The Way of the Gun (2000)

D: Christopher McQuarrie
S: Benicio Del Toro, Ryan Phillippe

Gun-toting outlaws heading south of the border with a kidnapped woman in tow. Aged gunslingers in hot pursuit in the pay of a rich and powerful family. Younger, hungrier killers also part of the posse but have sinister motivations of their own. Bright, dry deserts populated by sun-blanched haciendas and at least one filthy brothel packed with swarthy, buxom Mexican girls and a grasping, moustachioed owner. A final shoot out which takes place in the bright sunshine amid the shadowy arches of the brothel and around the dried-out fountain in the middle of the courtyard. Ah, the classic western.

Then there's the pervading air of doom and predestination provided by the voice over narration. We are introduced to our two disreputable heroes (Benicio Del Toro (Fear and Loathing in Las Vegas) and Ryan Phillippe (Cruel Intentions)) picking a fight with an angry mob for no obvious reason, only to lie laughing and groaning as the crowd disperses. We are told by our narrator that these are characters who quickly realised that fate had nothing but misery in store for them, and so they have embarked on a life of petty crime and ultra-violence to thumb their noses at destiny. At the final showdown the two exchange knowing quips about their chances of facing down the posse in pursuit of them like Butch and Sundance, but they play it out like The Wild Bunch in a bloody orgy of death, the result of which is known from the outset. So the ghost of Sam Peckinpah is still abroad, and not a sign of Walter Hill in the credits.

But wait, you haven't heard the funny bit yet. The film is set in the present day. The weapons are up to date, the posse wear suits and jackets as befits their station and the outlaws drive cars instead of riding horses. The codes of the western are certainly there, and the references to the style, tone, and structure of latter-day entries in the genre are quite deliberate (down to the derivative but effective score).Writer/director Christopher McQuarrie (writer of The Usual Suspects) has done a neat job of grafting familiar iconographical and thematic references onto a story which surprisingly does retain its contemporaneity without artificiality. This alone makes it a film worth seeing, especially for film buffs. It is also simply a cracking thriller with terrific, hard-hitting action scenes and a real sense of the amorality of violence that will probably appeal to a general audience.

For a directorial debut, The Way of the Gun is remarkably accomplished. Though its central conceits and thematic threads are generic (natch), McQuarrie's script is as tricky and intricate as the one for The Usual Suspects. It introduces a wide range of vivid characters. Though they may be drawn from genre archetypes, each pursues an agenda of their own in the course of the narrative which eventually serves both plot and theme. Even minor characters such as the billionaire mobster played by Scott Wilson and his wife played by Kristin Lehman hold interest. Primarily we are concerned with Del Toro and Phillippe, of course, and though they don't develop much in the course of the narrative, we have been told that such a thing is not in question. The trajectory towards a kind of redemption is, naturally, and we are told with a self-depreciating final summation on the voice over "isn't that always the way?" Other primary characters include Juliet Lewis' (Natural Born Killers) surrogate mother, carrying the child of Wilson and Lehman which was what attracted the interest of the outlaws in the first place. Dylan Kussman throws in his lot as a doctor with a shady past (another genre staple), Taye Diggs and Nicky Katt make a great pair of ruthless young bodyguards who are contrasted with the veteran guns played by James Caan and Geoffrey Lewis.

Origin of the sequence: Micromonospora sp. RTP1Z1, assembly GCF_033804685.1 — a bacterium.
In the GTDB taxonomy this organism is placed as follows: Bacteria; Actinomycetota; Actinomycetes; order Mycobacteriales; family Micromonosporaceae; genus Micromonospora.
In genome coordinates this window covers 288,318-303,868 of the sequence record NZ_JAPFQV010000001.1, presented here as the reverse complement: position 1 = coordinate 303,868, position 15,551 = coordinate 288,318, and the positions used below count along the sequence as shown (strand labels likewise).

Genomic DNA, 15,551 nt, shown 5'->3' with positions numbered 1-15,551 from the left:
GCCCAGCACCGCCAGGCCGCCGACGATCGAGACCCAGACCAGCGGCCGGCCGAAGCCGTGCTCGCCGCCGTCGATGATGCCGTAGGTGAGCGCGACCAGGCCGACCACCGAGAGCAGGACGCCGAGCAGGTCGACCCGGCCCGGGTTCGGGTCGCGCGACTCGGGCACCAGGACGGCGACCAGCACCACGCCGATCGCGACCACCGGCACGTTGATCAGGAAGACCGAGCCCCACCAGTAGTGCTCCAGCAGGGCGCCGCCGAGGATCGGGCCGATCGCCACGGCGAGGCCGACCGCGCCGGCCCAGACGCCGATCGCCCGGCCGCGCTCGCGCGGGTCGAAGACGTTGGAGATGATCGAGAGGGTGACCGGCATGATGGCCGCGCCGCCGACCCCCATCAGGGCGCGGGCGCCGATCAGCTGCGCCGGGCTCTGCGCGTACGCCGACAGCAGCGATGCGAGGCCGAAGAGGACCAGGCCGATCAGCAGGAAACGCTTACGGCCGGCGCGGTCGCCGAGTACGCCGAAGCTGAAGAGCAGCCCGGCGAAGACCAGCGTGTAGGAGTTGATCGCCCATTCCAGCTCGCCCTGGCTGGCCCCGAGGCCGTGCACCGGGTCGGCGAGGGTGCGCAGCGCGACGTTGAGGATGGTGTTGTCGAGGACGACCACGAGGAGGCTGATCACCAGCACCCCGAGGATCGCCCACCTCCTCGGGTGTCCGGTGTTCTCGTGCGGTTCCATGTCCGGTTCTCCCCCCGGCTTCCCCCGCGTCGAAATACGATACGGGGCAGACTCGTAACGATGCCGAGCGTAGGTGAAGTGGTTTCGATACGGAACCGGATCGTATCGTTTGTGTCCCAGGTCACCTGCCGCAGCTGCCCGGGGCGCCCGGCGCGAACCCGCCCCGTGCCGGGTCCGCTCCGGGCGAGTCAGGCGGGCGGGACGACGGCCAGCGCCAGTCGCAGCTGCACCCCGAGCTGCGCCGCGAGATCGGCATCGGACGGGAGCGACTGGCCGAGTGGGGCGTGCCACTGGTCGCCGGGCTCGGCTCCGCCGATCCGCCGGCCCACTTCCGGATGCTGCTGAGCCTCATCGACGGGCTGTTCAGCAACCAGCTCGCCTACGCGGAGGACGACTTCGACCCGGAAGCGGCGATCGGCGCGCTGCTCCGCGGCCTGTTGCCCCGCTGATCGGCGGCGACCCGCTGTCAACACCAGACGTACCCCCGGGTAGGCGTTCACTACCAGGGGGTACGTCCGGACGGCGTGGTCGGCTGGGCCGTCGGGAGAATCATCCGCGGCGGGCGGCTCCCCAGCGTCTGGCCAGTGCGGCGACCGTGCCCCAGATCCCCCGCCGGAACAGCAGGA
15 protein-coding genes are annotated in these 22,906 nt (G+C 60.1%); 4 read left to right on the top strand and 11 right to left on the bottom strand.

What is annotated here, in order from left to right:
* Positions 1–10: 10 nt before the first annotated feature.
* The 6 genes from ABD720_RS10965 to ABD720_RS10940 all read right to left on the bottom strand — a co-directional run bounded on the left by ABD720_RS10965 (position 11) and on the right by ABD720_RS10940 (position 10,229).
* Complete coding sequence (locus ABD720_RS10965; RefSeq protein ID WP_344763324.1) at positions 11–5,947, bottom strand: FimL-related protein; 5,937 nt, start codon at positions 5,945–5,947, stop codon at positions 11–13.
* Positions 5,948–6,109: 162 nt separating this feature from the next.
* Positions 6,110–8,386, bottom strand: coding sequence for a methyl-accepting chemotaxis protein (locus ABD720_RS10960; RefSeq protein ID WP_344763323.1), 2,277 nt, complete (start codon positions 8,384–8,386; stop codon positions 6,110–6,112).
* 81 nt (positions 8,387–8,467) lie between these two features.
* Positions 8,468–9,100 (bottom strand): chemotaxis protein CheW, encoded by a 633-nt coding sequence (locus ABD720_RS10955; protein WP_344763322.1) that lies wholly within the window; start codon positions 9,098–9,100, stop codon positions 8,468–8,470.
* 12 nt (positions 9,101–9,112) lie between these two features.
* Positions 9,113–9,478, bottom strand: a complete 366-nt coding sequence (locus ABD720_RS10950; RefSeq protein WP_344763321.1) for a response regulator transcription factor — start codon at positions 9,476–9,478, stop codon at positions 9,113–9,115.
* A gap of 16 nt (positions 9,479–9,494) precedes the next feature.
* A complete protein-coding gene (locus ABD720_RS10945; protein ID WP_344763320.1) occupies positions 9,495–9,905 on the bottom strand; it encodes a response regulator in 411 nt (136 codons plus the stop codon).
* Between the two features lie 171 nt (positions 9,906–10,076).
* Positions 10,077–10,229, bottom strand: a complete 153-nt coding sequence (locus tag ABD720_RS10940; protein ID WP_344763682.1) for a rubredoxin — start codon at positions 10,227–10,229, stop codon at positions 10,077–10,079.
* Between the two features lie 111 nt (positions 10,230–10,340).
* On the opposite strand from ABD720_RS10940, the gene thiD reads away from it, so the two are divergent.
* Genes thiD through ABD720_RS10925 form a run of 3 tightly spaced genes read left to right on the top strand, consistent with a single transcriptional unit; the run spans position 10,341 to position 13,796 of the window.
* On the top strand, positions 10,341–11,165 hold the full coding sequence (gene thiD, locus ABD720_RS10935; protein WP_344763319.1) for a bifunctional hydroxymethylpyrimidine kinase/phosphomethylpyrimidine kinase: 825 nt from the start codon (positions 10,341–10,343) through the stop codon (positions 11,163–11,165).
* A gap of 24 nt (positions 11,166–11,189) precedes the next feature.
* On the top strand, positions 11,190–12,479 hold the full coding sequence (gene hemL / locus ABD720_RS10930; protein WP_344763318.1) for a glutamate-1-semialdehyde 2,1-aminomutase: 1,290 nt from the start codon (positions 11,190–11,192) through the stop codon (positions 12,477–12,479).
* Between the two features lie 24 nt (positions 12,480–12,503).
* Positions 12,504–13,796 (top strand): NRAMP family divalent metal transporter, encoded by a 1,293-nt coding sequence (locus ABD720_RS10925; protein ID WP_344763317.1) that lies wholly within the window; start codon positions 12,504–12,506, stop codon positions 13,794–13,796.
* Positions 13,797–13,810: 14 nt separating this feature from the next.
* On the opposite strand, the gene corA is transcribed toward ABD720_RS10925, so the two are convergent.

As director, McQuarrie keeps control of the multiplicity of narrative and character threads which run through the action by making sure that each scene, sequence, and moment is solidly crafted and makes its point without showiness or Tarantinoseque visual acrobatics. The cutting rhythm is steady and patient and the movie moves towards its inevitable finale with a measured pace which suits it well. British cinematographer Dick Pope (best known for work with Mike Leigh) helps to provide the film with its distinctive 'washed-out' look which McQuarrie explains is intended to call to mind the classic Bad Day at Black Rock.

No it doesn't have the grandeur of The Wild Bunch and yes it is still a collection of clichés wrapped in crusty clothing but it works. The Way of the Gun draws you into its world and leaves a sense of itself which exceeds the ephemeral thrills of the hi-octane flick. Its nihilism may be ironic and postmodern and its clichés may raise the odd unintended chuckle, but it is a strong film which manages to be clever without being smarmy and refuses the kind of snigger-up-the-sleeve ending which marred The Usual Suspects. It is well worth seeing and should provide rewards for a wide spectrum of viewers. Be warned that it is pretty violent though and more up close and personal about it than most genre fans will be used to.

Review by Harvey O'Brien PhD. copyright 2000.